The Unadorned

My literary blog to keep track of my creative moods with poems n short stories, book reviews n humorous prose, travelogues n photography, reflections n translations, both in English n Hindi.

Sunday, December 03, 2023



The booking clerk called from the inside, ‘Next, please’, and Dannaya thrust his hand in the narrow opening of the wire-mesh window. He submitted his form, requesting three tickets.

The booking clerk, who was in a rationing mood, yelled, ‘What? Three tickets! No way. I’m giving you only two. Is that clear to you?’

‘But that’s less than my requirement. I need three tickets in all—one for me and the other two for my wife and daughter. It’s genuine, and I’m not doing any resale. So, you’ve got to do something, please,’ pleaded Dannaya, desperate to catch the forthcoming voyage. He knew there would be no sailing schedule from Port Blair to Vizag before one month. He would not like to stay put at Port Blair for another month for the next sailing, having wasted his leave for a whole week waiting for tickets.

‘Then speak with the supervisor over there,’ the counter clerk motioned him into the back office.

Dannaya met the supervisor, but his response was no different. By then, he had left his position in the queue, and it was hopeless to start from the tail end again. So, he was frantic, indignant, disheartened, and ready for a scuffle.

Then suddenly, he remembered his status. A mere ordinary islander as he was, he might choose to shout from the rooftop, but nobody would listen to his grief story. However, he knew the mantra of the helpless: To deserve God’s help, one must act helpless. Now, the supervisor was no less than his God. Dannaya bent himself, joined his palms in deference, and became submissive.


‘Bada babu, please help me. I’m always with you, and you can freely order me. Be kind and allow me to serve you. I’ll never ever forget your help in my lifetime, please.’ Dannaya’s posture brought him to a level where he was in the whispering proximity of his benefactor.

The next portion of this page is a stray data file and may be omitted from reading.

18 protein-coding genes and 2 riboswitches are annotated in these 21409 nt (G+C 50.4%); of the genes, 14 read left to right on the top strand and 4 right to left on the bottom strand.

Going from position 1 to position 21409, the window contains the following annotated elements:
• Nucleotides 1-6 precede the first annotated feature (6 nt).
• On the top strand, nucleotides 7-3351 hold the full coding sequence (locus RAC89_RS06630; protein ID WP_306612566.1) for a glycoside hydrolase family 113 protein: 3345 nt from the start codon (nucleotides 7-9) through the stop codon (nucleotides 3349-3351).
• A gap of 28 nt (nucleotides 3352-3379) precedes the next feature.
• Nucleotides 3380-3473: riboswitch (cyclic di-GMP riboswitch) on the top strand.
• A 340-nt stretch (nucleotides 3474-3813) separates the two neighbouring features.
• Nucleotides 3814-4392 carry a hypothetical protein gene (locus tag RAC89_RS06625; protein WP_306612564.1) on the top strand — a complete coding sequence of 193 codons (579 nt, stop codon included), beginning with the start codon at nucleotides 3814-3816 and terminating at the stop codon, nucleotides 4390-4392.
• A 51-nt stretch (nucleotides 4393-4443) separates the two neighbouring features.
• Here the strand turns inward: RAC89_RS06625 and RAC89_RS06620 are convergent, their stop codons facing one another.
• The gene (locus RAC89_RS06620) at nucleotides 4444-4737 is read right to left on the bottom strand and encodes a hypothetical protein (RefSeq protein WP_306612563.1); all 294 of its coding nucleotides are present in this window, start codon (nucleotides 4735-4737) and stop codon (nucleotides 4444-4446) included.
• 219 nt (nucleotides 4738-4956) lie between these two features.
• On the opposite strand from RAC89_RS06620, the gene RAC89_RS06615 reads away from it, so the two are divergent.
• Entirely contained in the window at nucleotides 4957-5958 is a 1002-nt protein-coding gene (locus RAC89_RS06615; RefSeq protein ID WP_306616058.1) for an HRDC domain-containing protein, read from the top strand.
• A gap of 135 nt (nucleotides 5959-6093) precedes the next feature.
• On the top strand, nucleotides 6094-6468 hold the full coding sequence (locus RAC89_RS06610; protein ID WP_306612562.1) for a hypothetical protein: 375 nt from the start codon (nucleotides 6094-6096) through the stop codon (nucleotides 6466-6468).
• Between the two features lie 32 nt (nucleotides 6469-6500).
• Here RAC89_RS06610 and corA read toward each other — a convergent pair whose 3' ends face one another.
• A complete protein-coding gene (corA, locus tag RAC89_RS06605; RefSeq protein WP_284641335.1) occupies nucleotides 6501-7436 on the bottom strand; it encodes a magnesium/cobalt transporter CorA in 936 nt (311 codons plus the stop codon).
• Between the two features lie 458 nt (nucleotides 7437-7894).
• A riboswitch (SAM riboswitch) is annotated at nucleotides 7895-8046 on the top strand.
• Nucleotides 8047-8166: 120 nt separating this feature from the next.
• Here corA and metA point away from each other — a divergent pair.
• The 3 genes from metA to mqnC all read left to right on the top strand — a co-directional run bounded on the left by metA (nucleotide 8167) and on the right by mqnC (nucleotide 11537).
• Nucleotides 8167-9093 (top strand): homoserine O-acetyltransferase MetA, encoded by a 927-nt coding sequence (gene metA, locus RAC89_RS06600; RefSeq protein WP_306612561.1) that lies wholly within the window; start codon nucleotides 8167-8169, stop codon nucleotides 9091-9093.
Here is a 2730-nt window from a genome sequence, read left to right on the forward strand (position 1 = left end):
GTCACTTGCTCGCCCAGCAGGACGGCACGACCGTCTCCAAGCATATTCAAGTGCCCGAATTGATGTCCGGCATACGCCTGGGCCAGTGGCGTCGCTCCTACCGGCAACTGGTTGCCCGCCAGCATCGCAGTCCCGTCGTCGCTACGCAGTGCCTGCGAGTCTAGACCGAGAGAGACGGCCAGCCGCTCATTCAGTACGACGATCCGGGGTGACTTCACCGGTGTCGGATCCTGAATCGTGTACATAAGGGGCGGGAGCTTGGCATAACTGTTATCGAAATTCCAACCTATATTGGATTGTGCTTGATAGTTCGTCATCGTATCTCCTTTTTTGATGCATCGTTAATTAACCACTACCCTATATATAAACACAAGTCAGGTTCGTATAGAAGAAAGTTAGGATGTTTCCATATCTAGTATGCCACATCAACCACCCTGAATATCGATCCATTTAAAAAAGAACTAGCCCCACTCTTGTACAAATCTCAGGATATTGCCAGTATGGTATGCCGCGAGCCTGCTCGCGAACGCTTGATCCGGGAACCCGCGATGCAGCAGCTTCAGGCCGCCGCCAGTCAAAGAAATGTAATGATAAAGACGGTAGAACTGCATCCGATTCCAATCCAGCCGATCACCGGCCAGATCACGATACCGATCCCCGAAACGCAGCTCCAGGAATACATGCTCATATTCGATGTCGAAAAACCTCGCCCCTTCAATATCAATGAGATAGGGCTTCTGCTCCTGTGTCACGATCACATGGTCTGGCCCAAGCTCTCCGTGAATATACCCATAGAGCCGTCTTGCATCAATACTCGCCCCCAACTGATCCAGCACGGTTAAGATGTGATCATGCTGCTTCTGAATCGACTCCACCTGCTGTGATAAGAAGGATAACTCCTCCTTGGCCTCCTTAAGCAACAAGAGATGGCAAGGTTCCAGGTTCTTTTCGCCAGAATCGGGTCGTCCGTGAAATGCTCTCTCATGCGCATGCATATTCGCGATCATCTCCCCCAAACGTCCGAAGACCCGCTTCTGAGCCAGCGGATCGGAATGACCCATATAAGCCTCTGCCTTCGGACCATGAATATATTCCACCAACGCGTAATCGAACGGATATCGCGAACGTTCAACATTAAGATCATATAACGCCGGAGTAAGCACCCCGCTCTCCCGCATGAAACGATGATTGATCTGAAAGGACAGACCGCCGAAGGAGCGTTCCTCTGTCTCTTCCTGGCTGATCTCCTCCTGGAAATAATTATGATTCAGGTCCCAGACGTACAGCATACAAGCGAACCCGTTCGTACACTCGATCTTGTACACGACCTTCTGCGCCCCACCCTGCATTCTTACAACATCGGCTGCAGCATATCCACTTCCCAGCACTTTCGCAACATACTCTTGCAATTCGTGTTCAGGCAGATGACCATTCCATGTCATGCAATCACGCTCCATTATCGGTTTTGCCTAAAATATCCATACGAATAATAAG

‘Five…now…tickets in the evening…and get lost,’ the helpful supervisor was cryptic but not equivocal.

Dannaya understood what his benefactor meant by ‘five’. It was a five-hundred rupee premium per ticket. So, he went outside the room, confidently rolled the requisition form with the amount inside, and came near the table. Then, he placed the roll in front of the supervisor and went out without fuss. Before leaving him, he did not forget to bow to him in token of his thanksgiving in advance.

With tickets in his hand, Dannaya felt contented. Finally, his approach worked, while those of others did not. Like the others, he had waited at the ticket counter days before it opened and slept on the veranda of the booking office. He had braved the threat of the constable on beat and the reprimand of the counter clerk. Additionally, he did something many did not and timed it well.

But enough is enough—Dannaya did not want things to happen this way all the time. He wanted peace by escaping the hated land of scarcity, debasement, and hypocrisy. Therefore, he would return home on retirement a year later without lingering here a day more. His village, Akkupalli, in Srikakulam, is fabulous, with a vast expanse of paddy fields and cashew groves. It has the softness of autumn clouds and the coolness of dewdrops. What a happy childhood he spent there! He would wander aimlessly, chase the dragonflies, and play all sorts of games until nightfall! How happy he was with so many friends with such a lot of adventurous ideas! Often, he wondered why people go to such great lengths praising a place like Port Blair, a sleepy place, an expensive place, a place where tomorrow could be so uncertain! At heart, he always missed things good in life by staying away from Akkupalli—the revelry of Samralu, its enchanting grace of Koyi dance, the mouth-watering non-vegetarian dishes made from sacrificial mutton before the village goddess Nukalu Ammabaru and Manketi Ammabaru….

It would be Dannaya’s penultimate sailing from Port Blair. During his thirty-two years of stay on the island, he might have sailed to Vizag at least a score of times. Yet, the ensuing voyage carried a very special meaning for him. It would mark a new beginning in his life, kind of. Starting with the reconstruction of his ancestral house, he would have to accomplish many daunting tasks. The marriage of his only daughter, Devki, was the most urgent of all. He had somehow persuaded her to accept a boy of his choice from their society.